7. CHAPTER 4 Income Growth and the Urban Environment: The Role of the Market
    (pp. 50-66)

    Market forces play a fundamental role in shaping the urban environmental Kuznets curve. Rising income levels lead to changes in the urban economy’s consumption and production patterns that have the unintended benefit of greening the city. Most important, people in richer cities are more likely to consume higher-quality products and to work in the service sector. These behavioral changes help offset the pollution-causing effects of increasing scale and put the economy on the downward slope of the EKC.

    A millionaire could afford to purchase ten times as much of the same goods as a person who makes $100,000 a year....

  8. CHAPTER 5 Income Growth and Greener Governance
    (pp. 67-92)

    Despite the forces outlined in the previous chapter, market-driven choices are unlikely to produce green cities on their own. For example, despite the tendency of richer consumers to trade up to lower-emission cars, it’s hard to imagine that car manufacturers would have focused on reducing emissions to the same extent in the absence of legislation like the Clean Air Act.¹ Similarly, left to their own devices, consumers may have difficulty determining which products are truly green. Regulation, such as the Organic Foods Production Act, which sets standards for the production and processing of organic products, can help with such tasks....

  9. CHAPTER 6 Population Growth and the Urban Environment
    (pp. 93-109)

    The environmental Kuznets curve is based on the relationship between per capita income growth and the environment. The mechanisms that drive this relationship are the subject of the previous two chapters. But other varieties of urban growth—notably population and spatial growth–also help determine local environmental quality. This chapter focuses on how population growth affects urban “greenness,” particularly in developing countries where it is commonly accompanied by increasing population density in urban areas.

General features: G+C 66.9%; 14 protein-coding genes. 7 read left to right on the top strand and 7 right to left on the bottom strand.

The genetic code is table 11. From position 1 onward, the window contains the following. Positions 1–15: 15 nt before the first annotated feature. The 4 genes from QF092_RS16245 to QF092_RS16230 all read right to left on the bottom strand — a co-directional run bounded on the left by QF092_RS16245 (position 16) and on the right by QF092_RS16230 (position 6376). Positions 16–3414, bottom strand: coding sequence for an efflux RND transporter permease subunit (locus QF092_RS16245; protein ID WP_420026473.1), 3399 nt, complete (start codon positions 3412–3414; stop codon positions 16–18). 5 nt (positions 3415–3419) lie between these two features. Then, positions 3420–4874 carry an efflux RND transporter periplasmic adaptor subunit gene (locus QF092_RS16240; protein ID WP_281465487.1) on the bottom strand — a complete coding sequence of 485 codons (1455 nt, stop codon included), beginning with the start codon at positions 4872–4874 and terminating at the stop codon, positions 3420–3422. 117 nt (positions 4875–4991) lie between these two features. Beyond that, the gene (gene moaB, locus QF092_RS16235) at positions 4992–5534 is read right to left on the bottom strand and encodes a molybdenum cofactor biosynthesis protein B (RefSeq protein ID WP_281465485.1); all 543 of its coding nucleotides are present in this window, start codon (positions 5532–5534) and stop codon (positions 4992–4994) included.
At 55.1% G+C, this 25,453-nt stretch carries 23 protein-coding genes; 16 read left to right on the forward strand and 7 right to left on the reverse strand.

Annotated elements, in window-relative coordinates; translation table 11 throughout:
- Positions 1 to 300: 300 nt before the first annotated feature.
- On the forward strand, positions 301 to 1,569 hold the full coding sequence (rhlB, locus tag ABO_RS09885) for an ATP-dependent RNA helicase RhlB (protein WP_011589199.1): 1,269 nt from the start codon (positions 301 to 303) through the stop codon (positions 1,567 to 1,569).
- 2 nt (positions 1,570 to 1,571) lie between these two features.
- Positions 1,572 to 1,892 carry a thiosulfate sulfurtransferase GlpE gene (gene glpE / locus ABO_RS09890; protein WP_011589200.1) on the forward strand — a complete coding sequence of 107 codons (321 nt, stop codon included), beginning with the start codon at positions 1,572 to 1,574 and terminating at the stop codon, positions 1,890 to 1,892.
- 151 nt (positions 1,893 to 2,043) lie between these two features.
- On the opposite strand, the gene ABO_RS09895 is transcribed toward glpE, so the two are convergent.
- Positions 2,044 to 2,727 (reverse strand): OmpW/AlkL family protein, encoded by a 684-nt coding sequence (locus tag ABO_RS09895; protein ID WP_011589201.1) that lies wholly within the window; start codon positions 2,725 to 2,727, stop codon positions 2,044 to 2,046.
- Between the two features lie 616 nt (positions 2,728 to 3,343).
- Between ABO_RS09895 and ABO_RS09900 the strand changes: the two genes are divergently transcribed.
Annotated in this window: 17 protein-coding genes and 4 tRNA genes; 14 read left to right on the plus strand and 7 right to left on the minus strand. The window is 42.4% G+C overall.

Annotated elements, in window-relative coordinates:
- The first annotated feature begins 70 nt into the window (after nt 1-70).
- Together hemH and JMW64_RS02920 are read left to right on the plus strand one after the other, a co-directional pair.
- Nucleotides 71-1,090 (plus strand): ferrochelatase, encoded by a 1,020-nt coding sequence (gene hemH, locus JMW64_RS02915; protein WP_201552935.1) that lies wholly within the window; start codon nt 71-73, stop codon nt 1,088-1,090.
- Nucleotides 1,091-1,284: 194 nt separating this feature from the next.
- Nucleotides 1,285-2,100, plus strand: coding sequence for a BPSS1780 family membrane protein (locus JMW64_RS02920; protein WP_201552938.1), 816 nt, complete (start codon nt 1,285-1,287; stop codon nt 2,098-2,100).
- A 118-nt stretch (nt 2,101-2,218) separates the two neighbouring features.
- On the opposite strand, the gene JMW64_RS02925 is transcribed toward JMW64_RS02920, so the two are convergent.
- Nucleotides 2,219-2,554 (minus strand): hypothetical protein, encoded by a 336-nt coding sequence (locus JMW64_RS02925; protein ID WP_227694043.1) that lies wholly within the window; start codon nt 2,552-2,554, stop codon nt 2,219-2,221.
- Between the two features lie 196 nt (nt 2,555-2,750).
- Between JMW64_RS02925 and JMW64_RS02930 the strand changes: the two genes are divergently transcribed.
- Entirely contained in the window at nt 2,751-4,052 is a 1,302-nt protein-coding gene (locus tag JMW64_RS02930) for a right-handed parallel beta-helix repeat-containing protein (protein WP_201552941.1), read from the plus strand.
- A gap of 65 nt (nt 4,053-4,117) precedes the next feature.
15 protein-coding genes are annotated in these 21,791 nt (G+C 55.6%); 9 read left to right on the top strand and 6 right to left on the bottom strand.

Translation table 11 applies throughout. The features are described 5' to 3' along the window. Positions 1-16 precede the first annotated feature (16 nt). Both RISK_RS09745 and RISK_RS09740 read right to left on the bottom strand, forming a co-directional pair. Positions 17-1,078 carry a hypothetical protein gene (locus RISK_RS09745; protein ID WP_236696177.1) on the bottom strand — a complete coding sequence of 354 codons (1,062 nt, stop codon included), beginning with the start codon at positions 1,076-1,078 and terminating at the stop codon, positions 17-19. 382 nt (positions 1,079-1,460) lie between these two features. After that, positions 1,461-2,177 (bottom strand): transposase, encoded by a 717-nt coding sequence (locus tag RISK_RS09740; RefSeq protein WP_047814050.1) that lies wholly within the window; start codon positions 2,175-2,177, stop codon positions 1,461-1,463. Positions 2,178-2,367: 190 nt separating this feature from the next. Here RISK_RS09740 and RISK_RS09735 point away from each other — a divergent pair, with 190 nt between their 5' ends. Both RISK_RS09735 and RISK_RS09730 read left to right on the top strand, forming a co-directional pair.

Urban population growth is a key driver of environmental degradation. As more people crowd into cities, the problems of urban air pollution, water pollution, and solid...

  10. CHAPTER 7 Spatial Growth: The Environmental Cost of Sprawl in the United States
    (pp. 110-129)

    Since the end of World War II, most of the growth in U.S. metropolitan areas has taken place in the suburbs.¹ In 1940, 48 percent of the U.S. population lived in a metropolitan area, and 68 percent of metropolitan area residents lived in center cities. By 1990 the first figure had grown to 78 percent, and the second had fallen to 40 percent.² In 1970 the average urbanite lived in a community with 10,452 people per square mile. By 2000 urban population density had fallen over 25 percent, with the average metropolitan area resident living at a density of 7,358...

  11. CHAPTER 8 Achieving Urban and Global Sustainability
    (pp. 130-137)

    Soon most people around the world will live and work in capitalist cities. Thus the quality of life of billions of people hinges on whether free-market economic development fosters the growth of green cities. This issue has generated a spirited debate. On one side stand environmentalists, who use the ecological footprint as their key indicator of overall sustainability. They argue that development and urbanization translate into greater demand for resource-intensive goods such as cars and free-standing homes. Producing, using, and disposing of such goods will require constantly increasing resources and generate growing amounts of pollution and waste. The result, environmentalists...

  12. References
    (pp. 138-150)
  13. Index
    (pp. 151-160)
  14. Back Matter
    (pp. 161-161)